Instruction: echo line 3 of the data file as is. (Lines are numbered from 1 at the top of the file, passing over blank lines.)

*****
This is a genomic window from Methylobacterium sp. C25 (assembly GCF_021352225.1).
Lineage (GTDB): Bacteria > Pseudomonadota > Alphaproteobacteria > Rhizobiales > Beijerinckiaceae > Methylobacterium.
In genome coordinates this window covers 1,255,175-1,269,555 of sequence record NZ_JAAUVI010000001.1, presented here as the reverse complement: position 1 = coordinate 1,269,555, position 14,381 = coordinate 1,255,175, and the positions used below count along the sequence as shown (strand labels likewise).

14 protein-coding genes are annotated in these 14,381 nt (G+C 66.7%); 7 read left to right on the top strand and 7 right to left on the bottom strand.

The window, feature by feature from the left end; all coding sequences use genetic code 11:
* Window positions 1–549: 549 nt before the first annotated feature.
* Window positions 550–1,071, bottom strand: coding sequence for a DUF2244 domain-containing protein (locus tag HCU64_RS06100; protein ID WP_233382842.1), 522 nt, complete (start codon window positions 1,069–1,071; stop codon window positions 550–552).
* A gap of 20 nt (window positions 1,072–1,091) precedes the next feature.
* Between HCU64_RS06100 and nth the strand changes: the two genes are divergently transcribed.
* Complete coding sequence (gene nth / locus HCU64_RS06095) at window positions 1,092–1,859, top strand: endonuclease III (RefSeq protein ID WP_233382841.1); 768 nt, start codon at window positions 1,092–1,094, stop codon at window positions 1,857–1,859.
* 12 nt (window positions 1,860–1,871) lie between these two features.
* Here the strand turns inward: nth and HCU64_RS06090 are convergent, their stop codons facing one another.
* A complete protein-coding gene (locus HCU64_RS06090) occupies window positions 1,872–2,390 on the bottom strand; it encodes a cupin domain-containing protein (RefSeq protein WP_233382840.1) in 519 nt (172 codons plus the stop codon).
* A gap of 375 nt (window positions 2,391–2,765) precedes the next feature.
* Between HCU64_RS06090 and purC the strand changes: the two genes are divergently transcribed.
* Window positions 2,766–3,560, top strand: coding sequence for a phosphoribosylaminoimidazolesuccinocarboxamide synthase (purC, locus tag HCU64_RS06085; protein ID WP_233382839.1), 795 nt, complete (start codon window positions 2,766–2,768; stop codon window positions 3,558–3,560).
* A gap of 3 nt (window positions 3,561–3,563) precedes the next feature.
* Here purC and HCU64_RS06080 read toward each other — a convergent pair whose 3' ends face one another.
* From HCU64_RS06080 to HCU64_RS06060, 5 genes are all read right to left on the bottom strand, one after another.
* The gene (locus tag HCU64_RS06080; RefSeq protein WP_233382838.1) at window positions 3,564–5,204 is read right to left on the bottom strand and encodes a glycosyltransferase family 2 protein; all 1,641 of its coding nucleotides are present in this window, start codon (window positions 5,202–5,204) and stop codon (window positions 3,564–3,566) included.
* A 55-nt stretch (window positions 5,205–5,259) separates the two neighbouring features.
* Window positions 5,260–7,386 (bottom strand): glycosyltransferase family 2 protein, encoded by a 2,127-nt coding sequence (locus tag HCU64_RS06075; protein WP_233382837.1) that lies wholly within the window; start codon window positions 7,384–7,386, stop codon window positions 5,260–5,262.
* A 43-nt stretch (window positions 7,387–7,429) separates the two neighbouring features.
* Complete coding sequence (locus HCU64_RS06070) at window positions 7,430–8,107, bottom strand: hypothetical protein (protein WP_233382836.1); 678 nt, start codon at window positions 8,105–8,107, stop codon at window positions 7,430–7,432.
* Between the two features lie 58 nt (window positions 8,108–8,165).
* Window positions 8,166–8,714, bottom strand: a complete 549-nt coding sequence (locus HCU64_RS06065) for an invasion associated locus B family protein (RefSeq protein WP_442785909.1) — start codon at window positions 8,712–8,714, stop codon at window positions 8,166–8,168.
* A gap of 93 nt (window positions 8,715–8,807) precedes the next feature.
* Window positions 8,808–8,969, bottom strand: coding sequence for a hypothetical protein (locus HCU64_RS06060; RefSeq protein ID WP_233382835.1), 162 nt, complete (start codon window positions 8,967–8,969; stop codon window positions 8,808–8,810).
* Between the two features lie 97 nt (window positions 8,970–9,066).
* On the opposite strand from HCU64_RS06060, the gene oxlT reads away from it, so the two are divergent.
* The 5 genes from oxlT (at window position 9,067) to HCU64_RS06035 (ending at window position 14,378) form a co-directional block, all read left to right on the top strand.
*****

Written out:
In genome coordinates this window covers 1,255,175-1,269,555 of sequence record NZ_JAAUVI010000001.1, presented here as the reverse complement: position 1 = coordinate 1,269,555, position 14,381 = coordinate 1,255,175, and the positions used below count along the sequence as shown (strand labels likewise).